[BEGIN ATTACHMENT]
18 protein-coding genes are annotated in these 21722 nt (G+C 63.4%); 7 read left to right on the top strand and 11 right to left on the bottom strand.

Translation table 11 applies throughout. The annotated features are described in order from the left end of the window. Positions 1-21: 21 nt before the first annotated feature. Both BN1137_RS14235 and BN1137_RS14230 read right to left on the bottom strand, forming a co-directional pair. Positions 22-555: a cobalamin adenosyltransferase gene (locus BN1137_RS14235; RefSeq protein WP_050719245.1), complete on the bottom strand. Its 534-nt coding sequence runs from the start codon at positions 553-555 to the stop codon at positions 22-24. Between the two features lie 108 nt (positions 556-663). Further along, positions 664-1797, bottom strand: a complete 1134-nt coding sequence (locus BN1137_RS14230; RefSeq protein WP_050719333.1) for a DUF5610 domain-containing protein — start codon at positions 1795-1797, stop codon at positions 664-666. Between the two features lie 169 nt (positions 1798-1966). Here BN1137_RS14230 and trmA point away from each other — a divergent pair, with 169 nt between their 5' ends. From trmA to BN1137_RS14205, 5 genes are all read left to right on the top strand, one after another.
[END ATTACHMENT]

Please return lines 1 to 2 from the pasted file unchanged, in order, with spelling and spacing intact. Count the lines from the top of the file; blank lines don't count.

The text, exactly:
18 protein-coding genes are annotated in these 21722 nt (G+C 63.4%); 7 read left to right on the top strand and 11 right to left on the bottom strand.

Translation table 11 applies throughout. The annotated features are described in order from the left end of the window. Positions 1-21: 21 nt before the first annotated feature. Both BN1137_RS14235 and BN1137_RS14230 read right to left on the bottom strand, forming a co-directional pair. Positions 22-555: a cobalamin adenosyltransferase gene (locus BN1137_RS14235; RefSeq protein WP_050719245.1), complete on the bottom strand. Its 534-nt coding sequence runs from the start codon at positions 553-555 to the stop codon at positions 22-24. Between the two features lie 108 nt (positions 556-663). Further along, positions 664-1797, bottom strand: a complete 1134-nt coding sequence (locus BN1137_RS14230; RefSeq protein WP_050719333.1) for a DUF5610 domain-containing protein — start codon at positions 1795-1797, stop codon at positions 664-666. Between the two features lie 169 nt (positions 1798-1966). Here BN1137_RS14230 and trmA point away from each other — a divergent pair, with 169 nt between their 5' ends. From trmA to BN1137_RS14205, 5 genes are all read left to right on the top strand, one after another.